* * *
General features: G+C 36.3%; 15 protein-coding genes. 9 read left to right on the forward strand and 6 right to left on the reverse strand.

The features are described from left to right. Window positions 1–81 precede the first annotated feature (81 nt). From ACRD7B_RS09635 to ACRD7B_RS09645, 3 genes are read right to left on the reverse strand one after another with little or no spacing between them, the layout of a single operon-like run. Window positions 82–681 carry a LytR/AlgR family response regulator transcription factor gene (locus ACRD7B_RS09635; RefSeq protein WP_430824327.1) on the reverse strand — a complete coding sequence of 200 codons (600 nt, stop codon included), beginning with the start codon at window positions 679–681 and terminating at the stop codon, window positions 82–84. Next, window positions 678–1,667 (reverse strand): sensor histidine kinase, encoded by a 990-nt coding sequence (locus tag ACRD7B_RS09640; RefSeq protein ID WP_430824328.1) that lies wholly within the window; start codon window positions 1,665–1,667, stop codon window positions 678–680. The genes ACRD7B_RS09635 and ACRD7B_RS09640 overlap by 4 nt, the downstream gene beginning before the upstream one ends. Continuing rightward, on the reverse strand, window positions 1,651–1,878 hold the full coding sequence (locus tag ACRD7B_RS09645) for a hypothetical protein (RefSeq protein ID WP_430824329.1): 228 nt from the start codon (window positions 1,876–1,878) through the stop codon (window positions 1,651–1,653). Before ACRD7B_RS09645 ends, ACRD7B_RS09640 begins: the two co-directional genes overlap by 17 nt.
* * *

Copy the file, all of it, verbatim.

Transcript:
General features: G+C 36.3%; 15 protein-coding genes. 9 read left to right on the forward strand and 6 right to left on the reverse strand.

The features are described from left to right. Window positions 1–81 precede the first annotated feature (81 nt). From ACRD7B_RS09635 to ACRD7B_RS09645, 3 genes are read right to left on the reverse strand one after another with little or no spacing between them, the layout of a single operon-like run. Window positions 82–681 carry a LytR/AlgR family response regulator transcription factor gene (locus ACRD7B_RS09635; RefSeq protein WP_430824327.1) on the reverse strand — a complete coding sequence of 200 codons (600 nt, stop codon included), beginning with the start codon at window positions 679–681 and terminating at the stop codon, window positions 82–84. Next, window positions 678–1,667 (reverse strand): sensor histidine kinase, encoded by a 990-nt coding sequence (locus tag ACRD7B_RS09640; RefSeq protein ID WP_430824328.1) that lies wholly within the window; start codon window positions 1,665–1,667, stop codon window positions 678–680. The genes ACRD7B_RS09635 and ACRD7B_RS09640 overlap by 4 nt, the downstream gene beginning before the upstream one ends. Continuing rightward, on the reverse strand, window positions 1,651–1,878 hold the full coding sequence (locus tag ACRD7B_RS09645) for a hypothetical protein (RefSeq protein ID WP_430824329.1): 228 nt from the start codon (window positions 1,876–1,878) through the stop codon (window positions 1,651–1,653). Before ACRD7B_RS09645 ends, ACRD7B_RS09640 begins: the two co-directional genes overlap by 17 nt.